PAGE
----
Zach Austin can’t pin down precisely when he was told he’d been approved to return for a sixth year of college football.
The Texas Tech inside receiver, having lost the past two seasons to knee injuries, spent more time this off-season wondering if he should return in the first place and if the Red Raiders would benefit by his presence.
If he was going to come back, he wanted to be fully healthy and not burden his teammates in any way, shape or form.
Austin talked it out with his family, Tech coach Kliff Kingsbury and his long-time best friend, Heisman Trophy winner Baker Mayfield.
“I had a talk with coach Kingsbury about stuff like that,” Austin said this month. “I basically asked him, ‘Just be a hundred percent honest with me. If you really want me, I’m not going to say no. I’m going to come back a hundred percent and I’ll try.’
“And he said, ‘Yeah, we really love having you around,’ and stuff, and that kind of pushed me in that direction, too. So it definitely helped.”
The Red Raiders can certainly use Austin, considering they lost five receivers from last year’s two-deep: Cameron Batson, Dylan Cantrell and Derrick Willies were seniors, Keke Coutee left early for the NFL draft and Quan Shorts was dismissed from the team.
So one aspect of the receiver-corps reconstruction involves Ja’Deion High and Austin, both sixth-year seniors with modest career numbers, both inside receivers who have been team players while dealing with injuries that cost them full seasons. Even if High and Austin don’t put up big numbers, Kingsbury has said repeatedly this off-season he values what they can bring to a receiver room full of young candidates.
“I try to rub off on them as much as I can,” Austin said. “For the most part, it’s just intelligence and knowledge of the offense and what’s going to happen during a game and how the defense is going to react and what kind of coverages you’re going to be looking for just small things like that, because those guys are already talented, probably more talented than I am.”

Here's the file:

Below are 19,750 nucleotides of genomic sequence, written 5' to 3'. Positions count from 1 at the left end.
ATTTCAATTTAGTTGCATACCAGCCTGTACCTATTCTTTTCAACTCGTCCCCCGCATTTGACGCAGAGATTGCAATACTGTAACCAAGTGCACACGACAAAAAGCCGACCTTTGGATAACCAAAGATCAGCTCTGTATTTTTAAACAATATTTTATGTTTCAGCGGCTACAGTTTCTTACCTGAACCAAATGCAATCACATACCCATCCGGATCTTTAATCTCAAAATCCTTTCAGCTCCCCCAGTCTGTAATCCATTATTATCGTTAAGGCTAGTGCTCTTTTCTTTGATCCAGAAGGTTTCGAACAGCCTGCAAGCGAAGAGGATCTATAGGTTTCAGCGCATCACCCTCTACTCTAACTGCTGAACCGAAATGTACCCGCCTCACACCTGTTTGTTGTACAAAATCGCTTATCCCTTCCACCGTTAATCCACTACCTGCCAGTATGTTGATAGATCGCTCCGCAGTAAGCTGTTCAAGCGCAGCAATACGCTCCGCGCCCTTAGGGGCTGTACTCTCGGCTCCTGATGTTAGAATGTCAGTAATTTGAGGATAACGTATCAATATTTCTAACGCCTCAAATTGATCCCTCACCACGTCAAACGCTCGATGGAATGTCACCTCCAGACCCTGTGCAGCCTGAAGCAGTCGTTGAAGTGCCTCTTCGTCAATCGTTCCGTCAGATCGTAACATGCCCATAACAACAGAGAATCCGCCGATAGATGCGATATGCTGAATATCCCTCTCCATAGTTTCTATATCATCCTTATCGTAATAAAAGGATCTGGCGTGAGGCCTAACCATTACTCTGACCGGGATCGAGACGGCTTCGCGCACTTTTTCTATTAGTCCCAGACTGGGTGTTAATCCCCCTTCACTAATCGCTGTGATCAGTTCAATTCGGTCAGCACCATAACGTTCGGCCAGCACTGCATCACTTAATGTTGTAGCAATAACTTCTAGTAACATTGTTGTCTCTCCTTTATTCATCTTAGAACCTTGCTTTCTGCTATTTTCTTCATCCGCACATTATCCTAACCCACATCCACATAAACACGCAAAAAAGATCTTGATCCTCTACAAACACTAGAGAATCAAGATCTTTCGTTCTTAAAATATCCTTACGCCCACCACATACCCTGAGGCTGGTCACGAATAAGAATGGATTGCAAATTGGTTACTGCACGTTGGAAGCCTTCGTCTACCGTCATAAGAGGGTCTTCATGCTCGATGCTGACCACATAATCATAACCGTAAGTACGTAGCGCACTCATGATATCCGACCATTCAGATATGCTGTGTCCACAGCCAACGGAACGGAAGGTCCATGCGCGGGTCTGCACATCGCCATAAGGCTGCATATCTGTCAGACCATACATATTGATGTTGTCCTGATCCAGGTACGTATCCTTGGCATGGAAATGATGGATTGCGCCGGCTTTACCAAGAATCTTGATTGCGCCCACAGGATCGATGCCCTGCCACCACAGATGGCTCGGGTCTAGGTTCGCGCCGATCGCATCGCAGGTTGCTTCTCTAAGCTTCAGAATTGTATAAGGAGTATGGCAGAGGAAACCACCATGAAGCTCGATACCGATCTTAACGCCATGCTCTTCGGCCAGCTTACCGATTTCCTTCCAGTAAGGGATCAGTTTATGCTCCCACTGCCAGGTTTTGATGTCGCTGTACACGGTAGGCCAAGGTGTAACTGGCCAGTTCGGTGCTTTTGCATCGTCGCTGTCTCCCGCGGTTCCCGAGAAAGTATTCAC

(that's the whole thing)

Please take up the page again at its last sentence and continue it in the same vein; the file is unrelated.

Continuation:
The 5-foot-11, 195-pound Austin was a young Red Raiders receiver himself once. His walk-on story was starting to pay off in October 2015, when he had eight-catch games against Baylor and Kansas, part of the career-high 22 catches for 238 yards he made that season as a sophomore. Even that year, he played with a cast on a broken left hand. In the 2016 preseason, he was rotating with the starters, practicing as the fifth receiver in five-receiver sets, when he suffered a knee injury that required micro-fracture surgery.
Then in the summer of 2017, working out on his own in Jones Stadium, Austin planted wrong and suffered a torn ACL.
He’d been down this road before.
Way back in 2011, as a junior at Austin Lake Travis and with Mayfield as his quarterback, Austin caught 72 passes for 1,340 yards and 16 touchdowns on the Cavaliers’ fifth consecutive state championship team. He suffered his first major knee injury early in his senior season.
“The first one was the worst one,” he said. “These last two weren’t terrible. They were bad enough to take me out.”
Mayfield, who started his college career just like Austin as a Tech walk-on in 2013, made a bitter break with the Red Raiders after one season and transferred to Oklahoma. The quarterback was one of the most high-profile players in college football in recent years, won the Heisman and was the first overall pick in the NFL draft.
When Austin was deciding whether to try for another comeback, he chatted with Mayfield, the two having known each other since Pop Warner football days.
“I talk to him all the time,” Austin said. “He’s still probably my best friend. Me and him talk a lot. I try to leave him alone a little bit, just because he’s in the midst of camp himself and he’s still learning the playbook and it’s a lot different.
“But I did talk to him briefly, and he just told me if it was him, he would do it, because he thought it was the right way to go out if I were to do another year at least to finish.”
Austin acknowledges there was a time when the bad luck wore on him. But lately, he’s made peace with it all.
“I was lucky enough for them to even give me an opportunity to come here,” he said. “Not many people can say that. A lot of people had to go through the ringer to get on a team in the first place, and I was blessed to even get on a team, especially this team and with this staff and coach Kingsbury.”
Austin already has a bachelor’s degree and is pursuing a master’s in personal finance. Asked how it will feel to come down the tunnel of Jones AT&T Stadium again on game night, Austin grinned and rapped his knuckles on the table. Knock on wood. He hasn’t made it that far yet.
But he hopes the comeback will be worth it.
“Maybe if I can make it through the season, maybe it’s a story to remember,” he said, “a story to tell one day.”